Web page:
Get some perspective on volatility

While it’s impossible to forecast every market development, it’s important to “to get the big things right.” With the U.S. economic cycle maturing, central banks increasing borrowing costs and geopolitical risks threatening growth, many are thinking the next “big thing” is to time a market sell-off, which UBS doesn’t recommend.

Staying invested and having a plan in place are what work best in the long term. More specifically, there are five “big things” UBS believes you should consider when investing in a more volatile environment.

Looking beyond passive approaches

During periods of monetary policy uncertainty, equities and bonds can rise and fall together, making traditional portfolios less diversified and therefore riskier.

Global stocks fell as much as 9% starting in late January, while bonds also fell 1%

  • Hedge funds have historically outperformed during periods of rising U.S. interest rates
  • Smart beta strategies are less correlated to broad market moves

Building in downside protection

With volatility increasing, it’s important to protect your portfolio from large market declines.

2018 has seen 10 days with >1% drawdown, compared to just 2 in all of 2017

  • Put options on the S&P 500 can help protect portfolios against large equity market falls
  • U.S. government bonds have provided positive returns in 96% of all stock market losses since 1926

Improving credit quality

Many investors may now be exposed to riskier companies after chasing yields while interest rates remained low.

U.S. 10-year Treasury yields are now around 3%

  • UBS is overweight U.S. 10-year Treasuries as rising yields now make them an effective substitute for riskier high-yield credit

Diversifying concentrated holdings

A globally diversified portfolio can reduce exposure to specific local or regional risks around the world.

Since the start of 2018, the MSCI AC World Index has seen 40% fewer daily moves of greater than 1% than the S&P 500

  • UBS recommends an overweight to global equities instead of concentrating on just one region

Thinking about the long run

You can find more certainty and also boost both financial and non-financial returns by expanding your time horizon.

Assets with exposure to secular growth drivers can help improve your portfolio performance and reduce risk. And you can avoid behavioral pitfalls by redefining risk as meeting financial goals, instead of day-to-day volatility.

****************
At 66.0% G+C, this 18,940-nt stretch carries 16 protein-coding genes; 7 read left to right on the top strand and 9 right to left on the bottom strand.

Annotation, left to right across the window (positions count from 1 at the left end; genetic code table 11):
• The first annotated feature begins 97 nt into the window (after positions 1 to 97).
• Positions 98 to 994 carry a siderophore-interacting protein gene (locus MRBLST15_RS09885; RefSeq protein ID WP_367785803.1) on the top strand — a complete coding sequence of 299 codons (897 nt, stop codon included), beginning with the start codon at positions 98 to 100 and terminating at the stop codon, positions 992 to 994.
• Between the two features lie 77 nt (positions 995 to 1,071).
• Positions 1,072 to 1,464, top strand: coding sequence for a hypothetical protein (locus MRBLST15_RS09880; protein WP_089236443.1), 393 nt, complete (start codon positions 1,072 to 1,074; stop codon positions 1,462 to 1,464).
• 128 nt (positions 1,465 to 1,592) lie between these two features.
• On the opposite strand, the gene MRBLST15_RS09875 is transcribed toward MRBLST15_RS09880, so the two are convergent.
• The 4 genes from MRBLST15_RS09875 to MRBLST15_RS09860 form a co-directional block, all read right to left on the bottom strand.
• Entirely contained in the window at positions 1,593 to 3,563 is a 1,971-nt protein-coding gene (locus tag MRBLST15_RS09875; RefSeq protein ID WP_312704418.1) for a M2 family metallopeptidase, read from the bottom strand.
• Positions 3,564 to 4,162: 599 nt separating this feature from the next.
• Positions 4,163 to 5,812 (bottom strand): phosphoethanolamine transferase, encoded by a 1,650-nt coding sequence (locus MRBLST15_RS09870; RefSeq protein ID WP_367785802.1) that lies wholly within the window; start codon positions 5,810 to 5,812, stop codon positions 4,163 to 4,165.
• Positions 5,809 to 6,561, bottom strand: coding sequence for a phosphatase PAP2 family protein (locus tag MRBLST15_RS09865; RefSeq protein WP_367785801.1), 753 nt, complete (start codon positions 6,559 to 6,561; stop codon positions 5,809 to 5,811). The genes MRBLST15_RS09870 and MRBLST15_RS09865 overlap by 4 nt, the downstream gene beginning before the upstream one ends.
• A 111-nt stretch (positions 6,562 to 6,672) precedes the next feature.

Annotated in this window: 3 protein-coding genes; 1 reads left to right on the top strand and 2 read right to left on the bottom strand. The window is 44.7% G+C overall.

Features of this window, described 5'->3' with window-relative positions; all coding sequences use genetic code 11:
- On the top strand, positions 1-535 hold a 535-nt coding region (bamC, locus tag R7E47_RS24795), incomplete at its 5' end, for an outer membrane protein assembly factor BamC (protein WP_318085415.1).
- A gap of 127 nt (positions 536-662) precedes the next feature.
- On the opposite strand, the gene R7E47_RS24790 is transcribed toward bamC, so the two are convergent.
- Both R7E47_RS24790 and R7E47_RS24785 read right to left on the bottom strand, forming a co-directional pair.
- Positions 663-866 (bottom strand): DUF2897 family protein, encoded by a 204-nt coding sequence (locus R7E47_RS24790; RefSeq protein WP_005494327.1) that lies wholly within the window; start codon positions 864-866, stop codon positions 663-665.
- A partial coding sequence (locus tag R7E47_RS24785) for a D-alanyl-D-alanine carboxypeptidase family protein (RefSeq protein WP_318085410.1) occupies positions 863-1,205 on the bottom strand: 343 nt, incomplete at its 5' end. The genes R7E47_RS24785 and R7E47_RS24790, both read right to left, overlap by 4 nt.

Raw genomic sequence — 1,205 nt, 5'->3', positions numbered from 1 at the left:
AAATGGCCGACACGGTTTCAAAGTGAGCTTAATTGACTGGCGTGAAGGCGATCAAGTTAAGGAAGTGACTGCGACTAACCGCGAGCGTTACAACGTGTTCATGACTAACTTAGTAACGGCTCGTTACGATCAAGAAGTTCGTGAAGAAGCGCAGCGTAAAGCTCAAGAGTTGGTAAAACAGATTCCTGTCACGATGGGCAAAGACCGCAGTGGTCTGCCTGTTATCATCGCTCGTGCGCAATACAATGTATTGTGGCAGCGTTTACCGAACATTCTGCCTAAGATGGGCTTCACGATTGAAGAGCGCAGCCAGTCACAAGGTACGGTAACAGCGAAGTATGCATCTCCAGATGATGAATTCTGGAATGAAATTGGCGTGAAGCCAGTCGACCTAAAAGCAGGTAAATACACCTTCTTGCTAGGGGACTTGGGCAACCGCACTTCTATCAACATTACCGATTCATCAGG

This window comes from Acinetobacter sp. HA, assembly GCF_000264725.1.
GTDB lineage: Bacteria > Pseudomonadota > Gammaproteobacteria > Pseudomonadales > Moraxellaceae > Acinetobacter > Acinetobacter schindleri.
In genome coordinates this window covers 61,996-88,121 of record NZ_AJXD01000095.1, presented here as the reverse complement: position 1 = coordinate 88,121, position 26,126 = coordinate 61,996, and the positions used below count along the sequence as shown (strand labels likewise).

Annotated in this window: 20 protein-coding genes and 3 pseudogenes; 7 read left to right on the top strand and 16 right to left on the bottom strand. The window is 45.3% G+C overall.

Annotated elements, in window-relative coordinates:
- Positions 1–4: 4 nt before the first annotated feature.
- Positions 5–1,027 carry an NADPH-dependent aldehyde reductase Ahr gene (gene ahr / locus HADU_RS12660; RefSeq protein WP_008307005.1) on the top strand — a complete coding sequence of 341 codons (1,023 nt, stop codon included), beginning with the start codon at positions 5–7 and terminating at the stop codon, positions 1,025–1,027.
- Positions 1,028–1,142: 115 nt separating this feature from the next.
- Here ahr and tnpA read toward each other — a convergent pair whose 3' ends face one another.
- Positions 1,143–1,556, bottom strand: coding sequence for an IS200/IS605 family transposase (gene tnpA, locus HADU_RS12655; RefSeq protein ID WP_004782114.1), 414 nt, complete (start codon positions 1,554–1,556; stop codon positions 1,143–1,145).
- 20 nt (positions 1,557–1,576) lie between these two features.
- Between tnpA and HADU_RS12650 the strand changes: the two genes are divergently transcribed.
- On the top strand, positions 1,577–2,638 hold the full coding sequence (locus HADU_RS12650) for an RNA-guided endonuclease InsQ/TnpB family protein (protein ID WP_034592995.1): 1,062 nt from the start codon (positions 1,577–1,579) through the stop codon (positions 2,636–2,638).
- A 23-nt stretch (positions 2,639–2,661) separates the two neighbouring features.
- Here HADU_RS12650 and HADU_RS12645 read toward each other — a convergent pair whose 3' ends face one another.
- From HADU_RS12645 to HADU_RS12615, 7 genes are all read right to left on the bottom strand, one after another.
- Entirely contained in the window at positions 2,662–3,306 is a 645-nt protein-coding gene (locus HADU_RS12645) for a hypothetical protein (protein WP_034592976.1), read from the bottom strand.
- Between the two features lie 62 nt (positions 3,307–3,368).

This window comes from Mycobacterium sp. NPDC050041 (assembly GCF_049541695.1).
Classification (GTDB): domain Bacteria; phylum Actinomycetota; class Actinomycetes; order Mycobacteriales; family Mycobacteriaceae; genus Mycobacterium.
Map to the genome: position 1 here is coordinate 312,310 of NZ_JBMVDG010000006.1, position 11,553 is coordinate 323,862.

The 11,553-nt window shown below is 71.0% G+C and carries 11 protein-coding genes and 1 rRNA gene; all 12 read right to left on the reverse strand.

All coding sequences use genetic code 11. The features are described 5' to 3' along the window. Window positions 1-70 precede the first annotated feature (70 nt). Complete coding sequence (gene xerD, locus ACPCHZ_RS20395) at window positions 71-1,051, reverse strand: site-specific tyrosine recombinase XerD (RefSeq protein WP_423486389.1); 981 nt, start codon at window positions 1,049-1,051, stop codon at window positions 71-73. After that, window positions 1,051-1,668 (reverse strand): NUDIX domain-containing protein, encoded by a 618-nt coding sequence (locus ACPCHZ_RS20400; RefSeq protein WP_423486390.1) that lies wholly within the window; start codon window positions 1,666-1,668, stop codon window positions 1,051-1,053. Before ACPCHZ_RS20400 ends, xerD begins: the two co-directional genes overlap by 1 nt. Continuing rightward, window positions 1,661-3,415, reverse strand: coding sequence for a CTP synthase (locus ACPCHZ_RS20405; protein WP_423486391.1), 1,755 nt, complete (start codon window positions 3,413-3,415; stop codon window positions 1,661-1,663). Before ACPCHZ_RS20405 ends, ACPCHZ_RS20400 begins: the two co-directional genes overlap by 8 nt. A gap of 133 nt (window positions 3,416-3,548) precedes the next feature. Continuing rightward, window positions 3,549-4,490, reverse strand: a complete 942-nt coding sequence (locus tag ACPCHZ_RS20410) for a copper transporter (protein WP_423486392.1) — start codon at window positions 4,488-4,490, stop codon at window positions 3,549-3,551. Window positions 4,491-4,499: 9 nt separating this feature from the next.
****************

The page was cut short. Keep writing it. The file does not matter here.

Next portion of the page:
• Thematic investments uncover assets with exposure to secular growth drivers to help reduce risk
  • Private markets can offer higher returns and prevent selling temptations in exchange for illiquidity
  • Sustainable investments can positively impact society and the environment without risking returns
  • Liquidity. Longevity. Legacy. Rather than think of risk as day-to-day market volatility, you should view risk in terms of failing to achieve your long-term financial goals. This is the rationale behind our Liquidity. Longevity. Legacy. wealth management approach.

Liquidity. Longevity. Legacy. disclaimer

Timeframes may vary. Strategies are subject to individual client goals, objectives and suitability. This approach is not a promise or guarantee that wealth, or any financial results, can or will be achieved.

Are you seeking direction for your portfolio? Together we can find an answer. Connect with your UBS Financial Advisor or find one.

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Thursday, June 7, 2018
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Join us for our next UBS House View monthly call and get the latest on our market views and investment strategy guidance.*

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Research from CIO Americas, Wealth Management is provided by UBS Financial Services Inc. UBS Financial Services Incorporated of Puerto Rico is a subsidiary of UBS Financial Services Inc. In Canada, research from CIO Americas, Wealth Management is provided by UBS Investment Management Canada Inc.

*The views expressed in the research provided do not constitute a personal recommendation or take into account the particular investment objectives, investment strategies, financial situation and needs of any specific individuals. They are based on numerous assumptions. Different assumptions could result in materially different results. We recommend that you obtain financial and/or tax advice as to the implications (including tax) prior to investing.

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